I try not to think about competing. Being an author is not a competition, for me. I just write the stories I want to write, and put them out there for people to read. I focus on my small and loyal group of followers, interact with them as regularly as I can, and promote and boost other author’s works wherever possible.
The advice I would give to aspiring writers looking to self-publish is this: take your time. If you self-publish, the onus is on you to make sure your spelling, presentation and grammar are top notch. A rushed book will not perform well- readers hate typos, plot inconsistencies and badly formatted layouts. Getting all this corrected takes time, and several versions of a manuscript.
If you have any money to spare, considering hiring an Editor to help you do this. There are plenty out there who specialise in working with first time authors and are very reasonably priced. It will help take the pressure off of you and allow you to focus on the fun part: the actual writing.
I would also start saving money for a good quality, unique and eye-catching book cover design. Don’t use the standard templates you can find on publishing platforms like Kindle. I know they are free, but they are very limited aesthetically and not likely to inspire people to want to buy your book, especially if it’s your first. Think of a cover as an investment. People absolutely judge books by their covers, especially in an age of social media and bookstagram. Shop around for a designer to suit your budget. Twitter and Instagram are great places to connect with book cover designers and many are willing to work with whatever budget you have, small or otherwise.
Finally, have reasonable expectations about your book and how well it will perform. Goals are great, but self-publishing is hard work and requires a lot of effort on your behalf to market and advertise your work. Without the work, the sales are unlikely to follow. If you are pursuing writing from a recreational point of view, then sales are not likely to matter to you as much as a writer who needs to sell books to pay rent. I am still learning all the ins and outs of self publishing, and have a long way to go before I can rely on it for income. For me right now, the benefits of creative freedom and time to market are enough. For the future, we’ll see.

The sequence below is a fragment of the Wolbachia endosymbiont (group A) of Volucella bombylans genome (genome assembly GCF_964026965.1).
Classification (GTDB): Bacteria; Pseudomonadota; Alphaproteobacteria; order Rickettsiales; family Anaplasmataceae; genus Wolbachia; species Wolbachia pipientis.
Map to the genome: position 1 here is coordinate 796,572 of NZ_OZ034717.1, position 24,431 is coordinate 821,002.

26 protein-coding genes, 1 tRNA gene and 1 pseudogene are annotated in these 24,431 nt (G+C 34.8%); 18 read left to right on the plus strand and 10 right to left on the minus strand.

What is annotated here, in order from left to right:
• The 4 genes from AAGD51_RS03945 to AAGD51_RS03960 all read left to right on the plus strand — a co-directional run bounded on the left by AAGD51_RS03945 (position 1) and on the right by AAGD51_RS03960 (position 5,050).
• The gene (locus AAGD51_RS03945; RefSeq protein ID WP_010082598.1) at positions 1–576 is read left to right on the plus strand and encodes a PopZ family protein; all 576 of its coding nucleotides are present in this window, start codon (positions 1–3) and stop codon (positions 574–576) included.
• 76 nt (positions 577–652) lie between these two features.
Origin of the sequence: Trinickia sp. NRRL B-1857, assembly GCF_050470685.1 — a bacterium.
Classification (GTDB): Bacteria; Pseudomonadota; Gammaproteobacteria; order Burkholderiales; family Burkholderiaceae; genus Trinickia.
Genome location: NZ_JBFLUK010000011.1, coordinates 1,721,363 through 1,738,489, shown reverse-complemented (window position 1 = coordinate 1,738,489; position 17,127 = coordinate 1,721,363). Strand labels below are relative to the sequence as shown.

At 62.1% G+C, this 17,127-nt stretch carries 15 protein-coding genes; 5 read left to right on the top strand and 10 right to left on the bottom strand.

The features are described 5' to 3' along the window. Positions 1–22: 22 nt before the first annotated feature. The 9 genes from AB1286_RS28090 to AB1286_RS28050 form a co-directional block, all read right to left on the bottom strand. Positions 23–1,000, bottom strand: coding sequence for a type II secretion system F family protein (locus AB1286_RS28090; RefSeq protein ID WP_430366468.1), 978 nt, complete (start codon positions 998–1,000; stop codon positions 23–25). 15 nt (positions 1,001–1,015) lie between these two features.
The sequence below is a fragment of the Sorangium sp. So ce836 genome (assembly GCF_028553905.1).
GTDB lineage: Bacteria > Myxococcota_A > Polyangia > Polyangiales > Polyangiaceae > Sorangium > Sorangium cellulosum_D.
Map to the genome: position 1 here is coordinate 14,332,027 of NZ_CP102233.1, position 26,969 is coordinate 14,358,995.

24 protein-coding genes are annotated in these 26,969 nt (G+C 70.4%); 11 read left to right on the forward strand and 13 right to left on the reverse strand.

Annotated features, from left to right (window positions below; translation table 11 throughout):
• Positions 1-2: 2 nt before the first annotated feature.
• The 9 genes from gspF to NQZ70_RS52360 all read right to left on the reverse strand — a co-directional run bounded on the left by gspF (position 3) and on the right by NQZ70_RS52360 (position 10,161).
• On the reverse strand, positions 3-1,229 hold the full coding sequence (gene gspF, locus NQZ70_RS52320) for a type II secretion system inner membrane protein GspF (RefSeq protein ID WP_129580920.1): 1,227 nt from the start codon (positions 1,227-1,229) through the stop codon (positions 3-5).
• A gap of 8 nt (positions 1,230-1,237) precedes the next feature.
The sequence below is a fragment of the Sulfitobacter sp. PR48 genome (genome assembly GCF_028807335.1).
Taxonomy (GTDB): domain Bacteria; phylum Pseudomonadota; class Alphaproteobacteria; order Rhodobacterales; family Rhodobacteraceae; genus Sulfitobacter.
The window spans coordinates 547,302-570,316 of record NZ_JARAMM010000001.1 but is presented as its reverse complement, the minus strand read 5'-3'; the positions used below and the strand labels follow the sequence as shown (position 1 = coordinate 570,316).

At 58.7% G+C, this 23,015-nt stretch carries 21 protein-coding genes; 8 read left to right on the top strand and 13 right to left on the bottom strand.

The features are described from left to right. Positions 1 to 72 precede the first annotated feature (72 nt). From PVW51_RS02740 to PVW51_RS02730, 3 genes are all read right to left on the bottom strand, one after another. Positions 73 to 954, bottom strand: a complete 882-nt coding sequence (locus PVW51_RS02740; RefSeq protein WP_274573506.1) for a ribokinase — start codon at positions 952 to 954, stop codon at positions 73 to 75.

I read Dear Laura and really enjoyed it. What I took away from the book was a theme of female empowerment and learning to stand up against a male oppressor who had stolen the childhood innocence of the title character. In the wake of the MeToo movement and women feeling that they can now use their voice to stand up to their abusers, was it a conscious decision to explore and put your own spin on this subject or had the story been brewing before these events occurred?
The story evolved as all my stories do: from a single scene. I had a vivid image of a woman walking through the woods, with a destination in mind and a letter in her pocket. The rest sort of followed organically after that, and the themes of female empowerment are common in my work. As a woman I crave characters I can identify with, rightly or wrongly. More importantly, however, was the idea of the stalker in modern fiction. I wanted to address and subvert the idea that men who stalk women are charming, somehow, and even attractive, as we’ve seen in some more recent novels and TV adaptations around the theme. The problem with glamourising threatening and invasive behaviour like this, is that it takes power away from the victims of stalking and abuse. This happens all the time in horror, particularly with female victims, and I wanted to paint a different picture. Stalking and controlling behaviour isn't cute or attractive. It’s terrifying and damaging and life-threatening. My book was about the victim, rather than the perpetrator. That’s why he doesn’t get a lot of ‘screen time’ in the book- I don’t think he deserves it. Laura deserves it, and this is her story. One more thing: I think #metoo has been important in raising awareness of abuse towards women, but I do not think it means women feel more comfortable in standing up to their abusers. Abuse strips away identity and makes it hard to perform the most basic of tasks. Awareness is only half the problem. Prevention, education and psychological care is the other half. We have a long way to go before we get to that point.